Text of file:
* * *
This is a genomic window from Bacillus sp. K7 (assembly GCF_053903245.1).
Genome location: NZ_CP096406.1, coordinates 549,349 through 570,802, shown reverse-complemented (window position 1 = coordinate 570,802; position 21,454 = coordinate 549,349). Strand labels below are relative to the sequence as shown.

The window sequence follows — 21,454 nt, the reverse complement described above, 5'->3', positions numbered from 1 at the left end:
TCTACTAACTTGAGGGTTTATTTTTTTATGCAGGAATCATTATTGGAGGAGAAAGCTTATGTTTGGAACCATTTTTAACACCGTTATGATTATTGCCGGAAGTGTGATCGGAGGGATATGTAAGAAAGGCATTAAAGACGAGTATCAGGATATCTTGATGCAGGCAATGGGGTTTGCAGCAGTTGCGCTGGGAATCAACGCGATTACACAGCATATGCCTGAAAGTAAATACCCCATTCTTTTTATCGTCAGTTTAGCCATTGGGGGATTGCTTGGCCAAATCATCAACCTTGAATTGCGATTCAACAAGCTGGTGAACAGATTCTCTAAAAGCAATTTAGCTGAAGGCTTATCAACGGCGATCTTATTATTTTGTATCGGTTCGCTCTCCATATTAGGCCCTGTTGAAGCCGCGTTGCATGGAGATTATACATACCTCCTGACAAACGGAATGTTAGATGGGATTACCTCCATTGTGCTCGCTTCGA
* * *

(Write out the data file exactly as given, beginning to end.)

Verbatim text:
This is a genomic window from Bacillus sp. K7 (assembly GCF_053903245.1).
Genome location: NZ_CP096406.1, coordinates 549,349 through 570,802, shown reverse-complemented (window position 1 = coordinate 570,802; position 21,454 = coordinate 549,349). Strand labels below are relative to the sequence as shown.

The window sequence follows — 21,454 nt, the reverse complement described above, 5'->3', positions numbered from 1 at the left end:
TCTACTAACTTGAGGGTTTATTTTTTTATGCAGGAATCATTATTGGAGGAGAAAGCTTATGTTTGGAACCATTTTTAACACCGTTATGATTATTGCCGGAAGTGTGATCGGAGGGATATGTAAGAAAGGCATTAAAGACGAGTATCAGGATATCTTGATGCAGGCAATGGGGTTTGCAGCAGTTGCGCTGGGAATCAACGCGATTACACAGCATATGCCTGAAAGTAAATACCCCATTCTTTTTATCGTCAGTTTAGCCATTGGGGGATTGCTTGGCCAAATCATCAACCTTGAATTGCGATTCAACAAGCTGGTGAACAGATTCTCTAAAAGCAATTTAGCTGAAGGCTTATCAACGGCGATCTTATTATTTTGTATCGGTTCGCTCTCCATATTAGGCCCTGTTGAAGCCGCGTTGCATGGAGATTATACATACCTCCTGACAAACGGAATGTTAGATGGGATTACCTCCATTGTGCTCGCTTCGA